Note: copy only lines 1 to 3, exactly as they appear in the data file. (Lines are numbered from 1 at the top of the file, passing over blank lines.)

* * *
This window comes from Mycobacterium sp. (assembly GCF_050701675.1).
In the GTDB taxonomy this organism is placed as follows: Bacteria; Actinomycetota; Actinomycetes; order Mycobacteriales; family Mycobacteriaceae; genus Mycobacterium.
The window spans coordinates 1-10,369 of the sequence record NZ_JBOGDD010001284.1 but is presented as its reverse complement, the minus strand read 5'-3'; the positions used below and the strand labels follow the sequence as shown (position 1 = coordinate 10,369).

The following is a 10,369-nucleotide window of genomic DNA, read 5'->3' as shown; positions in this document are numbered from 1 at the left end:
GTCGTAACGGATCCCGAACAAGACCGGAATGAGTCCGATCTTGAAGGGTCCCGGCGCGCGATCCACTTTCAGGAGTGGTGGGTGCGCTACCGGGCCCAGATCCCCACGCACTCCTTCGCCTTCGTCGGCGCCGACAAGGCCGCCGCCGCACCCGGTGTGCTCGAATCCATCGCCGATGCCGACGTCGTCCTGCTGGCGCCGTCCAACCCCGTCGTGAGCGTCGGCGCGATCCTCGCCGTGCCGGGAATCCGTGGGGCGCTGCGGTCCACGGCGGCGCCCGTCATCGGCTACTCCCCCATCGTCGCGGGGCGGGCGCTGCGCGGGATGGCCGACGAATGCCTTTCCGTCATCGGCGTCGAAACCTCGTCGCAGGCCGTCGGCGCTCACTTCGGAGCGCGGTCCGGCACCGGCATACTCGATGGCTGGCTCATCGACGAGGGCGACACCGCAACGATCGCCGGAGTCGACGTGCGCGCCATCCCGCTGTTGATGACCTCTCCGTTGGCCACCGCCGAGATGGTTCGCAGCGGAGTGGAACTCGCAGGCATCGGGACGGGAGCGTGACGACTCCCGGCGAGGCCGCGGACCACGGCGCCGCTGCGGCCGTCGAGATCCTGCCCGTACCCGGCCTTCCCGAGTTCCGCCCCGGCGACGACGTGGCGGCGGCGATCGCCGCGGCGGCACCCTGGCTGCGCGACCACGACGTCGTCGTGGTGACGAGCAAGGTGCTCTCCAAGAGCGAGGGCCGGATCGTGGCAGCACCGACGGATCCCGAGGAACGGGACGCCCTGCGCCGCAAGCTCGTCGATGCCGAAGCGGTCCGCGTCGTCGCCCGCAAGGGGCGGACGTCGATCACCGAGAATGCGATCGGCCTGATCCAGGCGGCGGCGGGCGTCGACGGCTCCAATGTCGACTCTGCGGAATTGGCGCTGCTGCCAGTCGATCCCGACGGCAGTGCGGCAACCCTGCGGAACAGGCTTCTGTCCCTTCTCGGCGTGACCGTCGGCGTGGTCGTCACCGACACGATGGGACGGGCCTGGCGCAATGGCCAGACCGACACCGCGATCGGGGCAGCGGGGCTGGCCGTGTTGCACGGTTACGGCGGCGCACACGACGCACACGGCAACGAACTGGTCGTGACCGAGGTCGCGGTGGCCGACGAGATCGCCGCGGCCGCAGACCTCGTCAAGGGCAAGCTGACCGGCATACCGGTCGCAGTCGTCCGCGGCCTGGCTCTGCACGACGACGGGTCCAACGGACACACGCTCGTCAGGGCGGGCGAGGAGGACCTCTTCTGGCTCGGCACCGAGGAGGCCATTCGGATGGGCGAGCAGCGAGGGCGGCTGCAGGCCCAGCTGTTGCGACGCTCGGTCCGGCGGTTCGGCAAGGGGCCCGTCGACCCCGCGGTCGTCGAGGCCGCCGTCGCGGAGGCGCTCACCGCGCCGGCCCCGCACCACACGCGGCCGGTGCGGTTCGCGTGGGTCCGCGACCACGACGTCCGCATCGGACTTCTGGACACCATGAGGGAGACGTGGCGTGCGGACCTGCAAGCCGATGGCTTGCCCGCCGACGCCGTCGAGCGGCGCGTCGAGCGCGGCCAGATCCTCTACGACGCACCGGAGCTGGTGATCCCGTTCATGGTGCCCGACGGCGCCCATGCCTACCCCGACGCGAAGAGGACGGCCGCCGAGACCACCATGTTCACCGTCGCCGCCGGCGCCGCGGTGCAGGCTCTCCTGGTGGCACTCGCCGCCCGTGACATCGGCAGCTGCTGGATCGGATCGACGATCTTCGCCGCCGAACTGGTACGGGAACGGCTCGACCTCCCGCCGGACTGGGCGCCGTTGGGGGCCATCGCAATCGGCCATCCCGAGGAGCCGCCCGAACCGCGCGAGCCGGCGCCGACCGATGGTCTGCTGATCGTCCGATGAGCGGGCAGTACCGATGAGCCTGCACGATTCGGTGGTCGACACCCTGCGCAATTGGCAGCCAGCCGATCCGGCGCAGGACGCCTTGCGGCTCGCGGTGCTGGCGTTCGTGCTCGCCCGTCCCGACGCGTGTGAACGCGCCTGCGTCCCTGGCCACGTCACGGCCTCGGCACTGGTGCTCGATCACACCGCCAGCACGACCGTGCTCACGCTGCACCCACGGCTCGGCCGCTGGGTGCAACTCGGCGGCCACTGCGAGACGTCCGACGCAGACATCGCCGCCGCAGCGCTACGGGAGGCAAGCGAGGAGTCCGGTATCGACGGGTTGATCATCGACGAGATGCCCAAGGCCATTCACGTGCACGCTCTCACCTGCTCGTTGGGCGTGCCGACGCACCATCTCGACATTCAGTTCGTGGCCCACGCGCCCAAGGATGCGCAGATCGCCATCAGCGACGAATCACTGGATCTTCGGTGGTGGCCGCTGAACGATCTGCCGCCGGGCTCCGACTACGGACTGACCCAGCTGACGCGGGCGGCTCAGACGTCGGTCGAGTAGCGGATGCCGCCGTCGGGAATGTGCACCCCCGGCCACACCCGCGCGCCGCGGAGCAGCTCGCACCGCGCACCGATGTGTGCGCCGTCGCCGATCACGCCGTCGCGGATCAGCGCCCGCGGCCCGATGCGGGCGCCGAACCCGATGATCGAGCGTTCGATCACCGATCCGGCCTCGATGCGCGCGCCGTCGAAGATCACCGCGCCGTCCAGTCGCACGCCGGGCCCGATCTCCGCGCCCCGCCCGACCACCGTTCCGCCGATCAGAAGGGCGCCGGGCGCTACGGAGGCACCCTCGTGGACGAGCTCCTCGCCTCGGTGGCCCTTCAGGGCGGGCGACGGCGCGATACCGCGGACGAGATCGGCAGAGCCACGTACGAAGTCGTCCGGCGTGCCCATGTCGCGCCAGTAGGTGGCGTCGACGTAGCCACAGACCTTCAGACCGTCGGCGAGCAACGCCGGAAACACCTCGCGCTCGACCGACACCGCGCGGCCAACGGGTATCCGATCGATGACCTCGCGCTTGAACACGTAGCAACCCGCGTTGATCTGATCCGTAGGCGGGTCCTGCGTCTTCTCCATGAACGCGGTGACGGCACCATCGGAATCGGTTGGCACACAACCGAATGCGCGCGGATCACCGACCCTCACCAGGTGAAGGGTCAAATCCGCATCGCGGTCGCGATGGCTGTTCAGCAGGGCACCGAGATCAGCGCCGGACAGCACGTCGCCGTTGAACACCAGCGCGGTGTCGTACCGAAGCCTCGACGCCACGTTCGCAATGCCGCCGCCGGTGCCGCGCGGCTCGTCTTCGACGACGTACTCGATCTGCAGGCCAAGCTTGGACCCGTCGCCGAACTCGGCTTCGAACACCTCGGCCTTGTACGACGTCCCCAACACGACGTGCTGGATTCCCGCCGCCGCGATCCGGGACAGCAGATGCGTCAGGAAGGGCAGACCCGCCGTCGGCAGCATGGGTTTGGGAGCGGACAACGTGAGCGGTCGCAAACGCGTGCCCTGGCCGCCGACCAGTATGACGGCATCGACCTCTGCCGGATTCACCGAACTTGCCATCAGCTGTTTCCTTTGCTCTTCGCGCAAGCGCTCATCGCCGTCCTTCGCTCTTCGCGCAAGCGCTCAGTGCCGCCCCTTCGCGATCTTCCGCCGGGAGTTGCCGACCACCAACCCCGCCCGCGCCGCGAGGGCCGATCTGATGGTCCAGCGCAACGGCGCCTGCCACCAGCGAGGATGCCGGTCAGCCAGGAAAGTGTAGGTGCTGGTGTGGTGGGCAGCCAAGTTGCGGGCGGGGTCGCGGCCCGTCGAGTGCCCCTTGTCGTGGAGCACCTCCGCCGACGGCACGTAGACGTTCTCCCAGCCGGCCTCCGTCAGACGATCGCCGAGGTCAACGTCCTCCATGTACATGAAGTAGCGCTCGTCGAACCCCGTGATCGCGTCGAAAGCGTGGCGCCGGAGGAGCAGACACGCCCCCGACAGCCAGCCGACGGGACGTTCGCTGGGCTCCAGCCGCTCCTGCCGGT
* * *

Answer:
This window comes from Mycobacterium sp. (assembly GCF_050701675.1).
In the GTDB taxonomy this organism is placed as follows: Bacteria; Actinomycetota; Actinomycetes; order Mycobacteriales; family Mycobacteriaceae; genus Mycobacterium.
The window spans coordinates 1-10,369 of the sequence record NZ_JBOGDD010001284.1 but is presented as its reverse complement, the minus strand read 5'-3'; the positions used below and the strand labels follow the sequence as shown (position 1 = coordinate 10,369).